Temple Beth El is a grand white Jerusalem-stone structure in Shalom Park in south Charlotte. Most Friday nights and Saturday mornings, Schindler can be found on the bimah (reader’s platform) in the sanctuary, dressed in flowing white robe and tallit (prayer shawl), delivering twenty-minute sermons on topics such as faith, social justice, and moral courage.
On a weekday afternoon, she sits in her office, surrounded by books, awards, and family photographs, dressed casually and fashionably in grey slacks. She has the air of someone accustomed to talking to the press—friendly and engaging, approachable yet choosing her words carefully.
“The beauty of being a Jew in the South is that you really have to know who you are,” she tells me. “Jews really want that community, so they come [to synagogue] in a lot greater numbers than they do in the north. In New York, you don’t have to define Judaism. You don’t need to go to synagogue. Here, everyone is going to church. It really makes for a strong and beautiful synagogue.”
Rabbi Ezring agrees that temple is better attended in Charlotte than in New York but disagrees on the reason. “I believe the religious direction of Charlotte overall is what brings more people to services here than in other communities. Religion is a big focus of the community.”
The traditional side of Judaism, Orthodox or Conservative, tends to be more insular. But Reform Jews believe they have a responsibility to educate and partner with the larger community, particularly in a region of the country where the Jewish population is so small. Since becoming the congregation’s rabbi, Schindler has worked to bring understanding among faiths through a sermon exchange among churches, mosques, and synagogues. She has pushed the congregation to embrace a platform of social justice and activism and to serve the underprivileged.
Moira Quinn Klein is president or lay leader of Temple Beth El. “Social justice and social action have always been part of the DNA of this congregation,” she says. “Rabbi Judy is a remarkable scholar, educator, and leader, and has taken our temple farther along that continuum. She was the right rabbi for us at the right time.”
There are some drawbacks to Schindler’s activism, however. Over the years, some congregants have voiced concerns that she is too visible, too provocative, and too political. She shrugs off the criticism. “For me, issues of social justice are critical to being a religious person. To be a religious person and not create changes means you’re not fulfilling the mandate of your faith.”
Cleghorn says leading an activist ministry requires perspective. “It requires one to take the long view on certain issues, to know when and how to speak up to use one’s voice in the most effective way. You can’t speak up about everything, but you also can’t remain on the sidelines. There’s a balance in knowing when scripture compels us to speak up.”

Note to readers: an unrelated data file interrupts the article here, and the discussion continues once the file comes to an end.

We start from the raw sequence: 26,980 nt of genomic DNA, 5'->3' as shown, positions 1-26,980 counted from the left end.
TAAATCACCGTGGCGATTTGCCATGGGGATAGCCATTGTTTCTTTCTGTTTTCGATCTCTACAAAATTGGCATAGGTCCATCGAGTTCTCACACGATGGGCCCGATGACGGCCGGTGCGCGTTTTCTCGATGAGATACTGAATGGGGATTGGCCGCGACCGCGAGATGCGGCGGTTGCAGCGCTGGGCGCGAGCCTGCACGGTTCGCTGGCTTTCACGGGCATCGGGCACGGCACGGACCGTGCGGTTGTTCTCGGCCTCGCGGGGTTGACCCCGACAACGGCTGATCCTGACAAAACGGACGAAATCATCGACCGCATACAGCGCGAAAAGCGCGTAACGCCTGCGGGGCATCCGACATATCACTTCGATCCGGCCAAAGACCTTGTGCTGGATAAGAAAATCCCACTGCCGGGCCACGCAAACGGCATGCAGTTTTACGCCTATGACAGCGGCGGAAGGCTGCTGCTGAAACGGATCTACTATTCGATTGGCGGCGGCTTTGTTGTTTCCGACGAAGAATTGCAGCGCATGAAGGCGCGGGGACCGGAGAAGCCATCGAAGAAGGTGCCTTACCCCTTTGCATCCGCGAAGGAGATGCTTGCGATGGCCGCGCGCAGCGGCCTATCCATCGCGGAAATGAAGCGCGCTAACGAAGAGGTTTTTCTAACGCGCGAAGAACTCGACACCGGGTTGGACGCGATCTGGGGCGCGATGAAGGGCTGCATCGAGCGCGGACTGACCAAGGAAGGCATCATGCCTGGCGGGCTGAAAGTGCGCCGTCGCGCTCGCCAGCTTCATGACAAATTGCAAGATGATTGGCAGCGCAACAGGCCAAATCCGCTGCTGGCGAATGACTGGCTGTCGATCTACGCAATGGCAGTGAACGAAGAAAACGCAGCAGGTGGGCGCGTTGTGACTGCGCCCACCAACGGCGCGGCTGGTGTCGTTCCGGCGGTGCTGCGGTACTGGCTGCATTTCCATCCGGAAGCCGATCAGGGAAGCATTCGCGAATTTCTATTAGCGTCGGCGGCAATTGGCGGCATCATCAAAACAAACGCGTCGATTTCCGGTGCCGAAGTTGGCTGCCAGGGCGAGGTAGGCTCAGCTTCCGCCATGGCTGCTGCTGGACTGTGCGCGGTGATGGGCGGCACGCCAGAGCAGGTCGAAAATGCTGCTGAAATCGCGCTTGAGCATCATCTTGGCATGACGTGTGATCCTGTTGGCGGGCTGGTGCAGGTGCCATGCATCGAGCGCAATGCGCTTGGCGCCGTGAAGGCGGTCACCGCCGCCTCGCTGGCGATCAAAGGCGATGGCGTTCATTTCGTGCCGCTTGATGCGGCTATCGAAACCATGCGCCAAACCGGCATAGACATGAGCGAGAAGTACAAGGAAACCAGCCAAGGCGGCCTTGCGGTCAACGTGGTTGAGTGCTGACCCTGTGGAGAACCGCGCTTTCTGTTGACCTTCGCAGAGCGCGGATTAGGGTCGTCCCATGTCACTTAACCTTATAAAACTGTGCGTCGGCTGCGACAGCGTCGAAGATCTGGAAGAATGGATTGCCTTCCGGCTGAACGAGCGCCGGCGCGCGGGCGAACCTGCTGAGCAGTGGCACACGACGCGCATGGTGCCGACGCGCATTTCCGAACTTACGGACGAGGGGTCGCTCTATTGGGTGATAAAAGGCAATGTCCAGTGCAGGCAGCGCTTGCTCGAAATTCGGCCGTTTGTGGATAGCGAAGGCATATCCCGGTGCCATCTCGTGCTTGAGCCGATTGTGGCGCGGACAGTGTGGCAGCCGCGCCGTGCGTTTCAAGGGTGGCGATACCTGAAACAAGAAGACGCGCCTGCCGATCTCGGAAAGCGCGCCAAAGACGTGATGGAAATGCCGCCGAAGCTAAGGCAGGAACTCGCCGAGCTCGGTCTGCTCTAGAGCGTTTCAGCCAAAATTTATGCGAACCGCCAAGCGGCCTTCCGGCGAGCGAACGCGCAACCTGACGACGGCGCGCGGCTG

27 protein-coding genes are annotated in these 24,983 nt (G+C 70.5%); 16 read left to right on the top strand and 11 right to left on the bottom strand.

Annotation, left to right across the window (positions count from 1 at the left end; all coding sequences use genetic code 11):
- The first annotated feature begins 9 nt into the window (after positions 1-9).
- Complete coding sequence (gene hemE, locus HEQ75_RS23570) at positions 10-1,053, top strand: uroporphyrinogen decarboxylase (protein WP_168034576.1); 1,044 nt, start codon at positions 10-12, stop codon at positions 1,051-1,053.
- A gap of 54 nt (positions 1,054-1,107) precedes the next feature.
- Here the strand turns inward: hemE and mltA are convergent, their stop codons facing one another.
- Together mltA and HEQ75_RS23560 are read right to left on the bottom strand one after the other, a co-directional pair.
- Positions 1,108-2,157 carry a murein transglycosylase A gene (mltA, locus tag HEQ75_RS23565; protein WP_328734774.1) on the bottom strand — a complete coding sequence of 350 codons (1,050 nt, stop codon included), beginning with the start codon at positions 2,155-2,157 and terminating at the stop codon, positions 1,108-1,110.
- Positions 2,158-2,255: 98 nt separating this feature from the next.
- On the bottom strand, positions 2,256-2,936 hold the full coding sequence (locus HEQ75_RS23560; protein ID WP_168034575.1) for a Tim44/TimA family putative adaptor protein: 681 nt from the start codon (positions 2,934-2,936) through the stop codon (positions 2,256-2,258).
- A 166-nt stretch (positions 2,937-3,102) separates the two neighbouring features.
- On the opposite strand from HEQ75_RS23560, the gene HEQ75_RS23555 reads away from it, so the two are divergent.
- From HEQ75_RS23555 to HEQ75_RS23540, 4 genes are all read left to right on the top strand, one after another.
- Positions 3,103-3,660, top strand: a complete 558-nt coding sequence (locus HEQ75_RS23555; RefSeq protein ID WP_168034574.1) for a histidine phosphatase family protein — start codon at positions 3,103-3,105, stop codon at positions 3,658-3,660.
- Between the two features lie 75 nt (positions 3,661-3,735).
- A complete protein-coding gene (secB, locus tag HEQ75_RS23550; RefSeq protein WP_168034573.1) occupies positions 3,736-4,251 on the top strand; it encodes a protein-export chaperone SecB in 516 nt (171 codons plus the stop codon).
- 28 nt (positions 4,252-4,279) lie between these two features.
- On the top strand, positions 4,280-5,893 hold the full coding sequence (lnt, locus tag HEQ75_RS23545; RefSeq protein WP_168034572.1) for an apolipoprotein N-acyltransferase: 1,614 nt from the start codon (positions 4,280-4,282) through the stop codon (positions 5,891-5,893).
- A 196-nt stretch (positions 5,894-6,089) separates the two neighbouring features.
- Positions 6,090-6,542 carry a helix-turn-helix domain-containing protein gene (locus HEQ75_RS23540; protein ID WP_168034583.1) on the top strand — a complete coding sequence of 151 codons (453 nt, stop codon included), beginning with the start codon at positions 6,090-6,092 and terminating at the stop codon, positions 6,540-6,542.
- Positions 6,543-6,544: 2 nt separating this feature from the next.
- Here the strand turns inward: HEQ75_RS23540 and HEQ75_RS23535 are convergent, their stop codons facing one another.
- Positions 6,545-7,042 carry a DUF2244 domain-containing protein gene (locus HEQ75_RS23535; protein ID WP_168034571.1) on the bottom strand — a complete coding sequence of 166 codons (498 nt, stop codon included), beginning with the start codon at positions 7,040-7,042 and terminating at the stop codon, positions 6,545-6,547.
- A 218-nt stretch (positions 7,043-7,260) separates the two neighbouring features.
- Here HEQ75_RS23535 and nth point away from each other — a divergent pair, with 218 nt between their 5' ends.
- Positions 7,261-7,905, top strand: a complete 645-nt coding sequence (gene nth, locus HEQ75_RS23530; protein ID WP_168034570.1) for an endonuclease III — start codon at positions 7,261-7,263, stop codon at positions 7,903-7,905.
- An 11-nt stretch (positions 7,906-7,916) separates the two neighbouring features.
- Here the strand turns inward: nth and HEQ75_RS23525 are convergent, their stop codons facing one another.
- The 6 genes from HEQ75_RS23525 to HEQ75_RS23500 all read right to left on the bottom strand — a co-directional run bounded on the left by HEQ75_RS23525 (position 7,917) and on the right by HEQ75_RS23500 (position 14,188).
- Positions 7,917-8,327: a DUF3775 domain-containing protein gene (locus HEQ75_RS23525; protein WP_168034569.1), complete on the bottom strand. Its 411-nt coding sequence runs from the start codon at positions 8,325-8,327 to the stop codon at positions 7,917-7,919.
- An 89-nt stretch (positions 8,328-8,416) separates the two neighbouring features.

Speaking out against Amendment One was an easy call for Schindler. As it has on many social issues, the Reform movement took the lead on gay issues more than twenty years ago by allowing openly gay Jews to become rabbis. “My class was the first time you didn’t have to straight-wash your resume so you didn’t look gay,” Schindler says with a laugh. The year before she arrived at Beth El, the board determined that gays and lesbians could be full members. In her mind, that means having the right to marry. She has performed several same-sex weddings at Temple Beth El. Last year, she and two other female clergy—a Unitarian and a Christian—traveled to Washington, D.C., to marry seven couples from their congregations.
Schindler begins the Friday before the May 8 primary like most Fridays: in the temple’s Beit Midrash room leading the meditation for a Torah Yoga session, a class she began several years ago. It combines the Torah, the body of wisdom and law contained in Jewish scripture, and yoga, the ancient practice of using breathing and movement to enlighten body, mind, heart, and soul. “I needed it and knew that if I taught it, I would get it in,” she says.
The week had been particularly stressful and frustrating. For a while, it looked as if the editorials, sermons, and aggressive ad campaigns had turned the tide against the so-called marriage amendment. But as new polls indicated that the amendment would pass by a healthy margin, Schindler became perplexed. “House Speaker [Thom] Tillis [a Republican from Cornelius] remarked that this amendment would be repealed in a generation. Why do we have to wait twenty years to remove discrimination when we can prevent it from being there in the first place?”
Nearly two decades as a rabbi has taught her patience, and a lifetime of activism has prepared her for inevitable setbacks. Still, Schindler’s disappointment runs deep. Like Cleghorn, she takes the long view, believing, as Martin Luther King Jr. said, that the moral arc of the universe is long, but it bends toward justice.
Melba Newsome is a writer in Charlotte.